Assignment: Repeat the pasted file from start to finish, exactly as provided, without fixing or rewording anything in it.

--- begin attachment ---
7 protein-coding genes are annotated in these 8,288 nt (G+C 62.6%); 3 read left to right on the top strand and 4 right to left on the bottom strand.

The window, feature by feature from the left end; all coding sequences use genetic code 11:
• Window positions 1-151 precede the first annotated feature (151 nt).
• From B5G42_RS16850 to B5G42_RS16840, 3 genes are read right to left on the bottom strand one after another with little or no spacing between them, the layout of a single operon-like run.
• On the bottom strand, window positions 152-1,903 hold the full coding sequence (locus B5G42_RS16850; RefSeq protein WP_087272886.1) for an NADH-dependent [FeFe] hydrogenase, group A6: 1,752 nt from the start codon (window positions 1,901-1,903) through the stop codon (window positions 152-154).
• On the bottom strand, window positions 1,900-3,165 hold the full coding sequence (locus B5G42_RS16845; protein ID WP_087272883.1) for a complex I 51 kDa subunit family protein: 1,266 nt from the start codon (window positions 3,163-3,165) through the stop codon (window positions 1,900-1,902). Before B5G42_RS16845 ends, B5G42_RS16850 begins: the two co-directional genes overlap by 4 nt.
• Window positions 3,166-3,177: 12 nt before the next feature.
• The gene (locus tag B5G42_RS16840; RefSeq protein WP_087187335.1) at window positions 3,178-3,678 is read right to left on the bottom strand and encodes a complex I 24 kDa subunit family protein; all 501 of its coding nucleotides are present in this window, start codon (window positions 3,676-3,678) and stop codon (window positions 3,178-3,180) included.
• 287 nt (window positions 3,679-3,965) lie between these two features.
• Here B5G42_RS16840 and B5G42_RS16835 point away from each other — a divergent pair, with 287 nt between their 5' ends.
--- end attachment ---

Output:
7 protein-coding genes are annotated in these 8,288 nt (G+C 62.6%); 3 read left to right on the top strand and 4 right to left on the bottom strand.

The window, feature by feature from the left end; all coding sequences use genetic code 11:
• Window positions 1-151 precede the first annotated feature (151 nt).
• From B5G42_RS16850 to B5G42_RS16840, 3 genes are read right to left on the bottom strand one after another with little or no spacing between them, the layout of a single operon-like run.
• On the bottom strand, window positions 152-1,903 hold the full coding sequence (locus B5G42_RS16850; RefSeq protein WP_087272886.1) for an NADH-dependent [FeFe] hydrogenase, group A6: 1,752 nt from the start codon (window positions 1,901-1,903) through the stop codon (window positions 152-154).
• On the bottom strand, window positions 1,900-3,165 hold the full coding sequence (locus B5G42_RS16845; protein ID WP_087272883.1) for a complex I 51 kDa subunit family protein: 1,266 nt from the start codon (window positions 3,163-3,165) through the stop codon (window positions 1,900-1,902). Before B5G42_RS16845 ends, B5G42_RS16850 begins: the two co-directional genes overlap by 4 nt.
• Window positions 3,166-3,177: 12 nt before the next feature.
• The gene (locus tag B5G42_RS16840; RefSeq protein WP_087187335.1) at window positions 3,178-3,678 is read right to left on the bottom strand and encodes a complex I 24 kDa subunit family protein; all 501 of its coding nucleotides are present in this window, start codon (window positions 3,676-3,678) and stop codon (window positions 3,178-3,180) included.
• 287 nt (window positions 3,679-3,965) lie between these two features.
• Here B5G42_RS16840 and B5G42_RS16835 point away from each other — a divergent pair, with 287 nt between their 5' ends.